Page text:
Updated: Aug 29
The moist summer of 2017 gave us an overdose of mosquitos. The wet conditions created the perfect breeding grounds for the pesky critters. Since mosquitoes are know to carry such diseases as: Zika virus, West Nile virus, Chikungunya virus, dengue, and malaria, finding an effective repellant is a top priority for some scientists.
I have always preferred natural remedies. I would crush Pycanthemum muticum, Short-toothed mountain mint leaves and rub them on my kids. We found it did a great job to keep the biters at bay. This natural remedy gave me piece of mind and did the job. However, there is no research to back up my claim of efficacy.
Currently DEET and picardin are the two repellants which scientists have found most effective. There are quite a few repellants out there, some work better than others, but there is no natural remedy that can measure up to DEET or picardin.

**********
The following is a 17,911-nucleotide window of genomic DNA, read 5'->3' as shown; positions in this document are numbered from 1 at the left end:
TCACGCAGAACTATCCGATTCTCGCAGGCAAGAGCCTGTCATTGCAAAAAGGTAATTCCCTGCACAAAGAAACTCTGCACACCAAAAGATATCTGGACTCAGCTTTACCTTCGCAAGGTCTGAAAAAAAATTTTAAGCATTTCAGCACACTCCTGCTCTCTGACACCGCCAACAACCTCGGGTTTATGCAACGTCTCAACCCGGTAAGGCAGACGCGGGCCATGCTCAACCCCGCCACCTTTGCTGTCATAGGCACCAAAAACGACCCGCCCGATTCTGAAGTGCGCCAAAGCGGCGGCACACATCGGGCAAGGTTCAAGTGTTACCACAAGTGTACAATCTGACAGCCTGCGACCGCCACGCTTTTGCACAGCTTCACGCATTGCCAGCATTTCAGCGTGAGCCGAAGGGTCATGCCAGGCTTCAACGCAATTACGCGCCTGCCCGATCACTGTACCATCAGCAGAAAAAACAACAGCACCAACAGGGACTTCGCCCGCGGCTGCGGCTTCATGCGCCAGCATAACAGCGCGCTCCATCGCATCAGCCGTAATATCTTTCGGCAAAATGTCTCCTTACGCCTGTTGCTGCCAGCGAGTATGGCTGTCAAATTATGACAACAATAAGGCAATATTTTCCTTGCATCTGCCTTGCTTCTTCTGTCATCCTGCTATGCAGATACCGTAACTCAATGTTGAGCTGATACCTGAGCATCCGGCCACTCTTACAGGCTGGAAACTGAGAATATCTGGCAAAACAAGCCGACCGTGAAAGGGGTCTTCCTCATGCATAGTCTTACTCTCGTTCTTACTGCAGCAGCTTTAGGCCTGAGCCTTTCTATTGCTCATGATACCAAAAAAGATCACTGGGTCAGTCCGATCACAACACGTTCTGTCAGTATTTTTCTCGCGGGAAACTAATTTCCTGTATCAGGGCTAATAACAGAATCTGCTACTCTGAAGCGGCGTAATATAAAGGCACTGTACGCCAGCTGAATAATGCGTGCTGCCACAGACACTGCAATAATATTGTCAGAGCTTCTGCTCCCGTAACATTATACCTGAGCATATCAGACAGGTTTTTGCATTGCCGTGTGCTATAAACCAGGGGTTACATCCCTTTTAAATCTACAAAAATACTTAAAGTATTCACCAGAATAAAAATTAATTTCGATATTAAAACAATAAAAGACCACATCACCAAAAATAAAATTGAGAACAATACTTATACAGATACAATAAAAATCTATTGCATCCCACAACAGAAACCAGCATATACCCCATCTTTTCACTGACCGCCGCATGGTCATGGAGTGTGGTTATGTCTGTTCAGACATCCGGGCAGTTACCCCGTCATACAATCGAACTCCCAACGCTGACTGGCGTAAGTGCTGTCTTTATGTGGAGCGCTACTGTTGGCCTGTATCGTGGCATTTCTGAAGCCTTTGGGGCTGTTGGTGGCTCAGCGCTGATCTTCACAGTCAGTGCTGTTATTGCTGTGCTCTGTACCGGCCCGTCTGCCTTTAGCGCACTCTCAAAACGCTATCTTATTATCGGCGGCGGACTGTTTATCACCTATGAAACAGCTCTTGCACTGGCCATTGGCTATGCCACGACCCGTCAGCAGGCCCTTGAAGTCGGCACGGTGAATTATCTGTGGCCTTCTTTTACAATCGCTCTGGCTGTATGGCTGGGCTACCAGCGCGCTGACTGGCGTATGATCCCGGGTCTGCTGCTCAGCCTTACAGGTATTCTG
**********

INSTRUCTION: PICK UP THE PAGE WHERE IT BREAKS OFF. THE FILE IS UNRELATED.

The University of Mississippi has spent the past 12 years trying to find a natural alternative to DEET or picardin, the two best synthetic repellants currently on the market. They are specifically targeting a product that will be safer for children.
Two plants have come out on top for repelling mosquitos from the Ole Miss researchers. Callicarpa americana, American Beautyberry and Hierocholoe odoranta, Sweetgrass. Both used by Native Americans for keeping the pests away. While the scientists have proven that these plants can do just as good of a job as the current synthetic top dogs, it will be a while before we see them on the market. It turns out it is expensive to extract the essential chemicals from the plants and much more testing needs to occur before the FDA would approve them.
As for this parent, Mountain mint will continue to be my go-to bug barrier, but I also plan to add Beautyberry and Sweetgrass to my repertoire. They are all native plants which are growing in my yard, so they make for a readily available and effective remedy for the pests.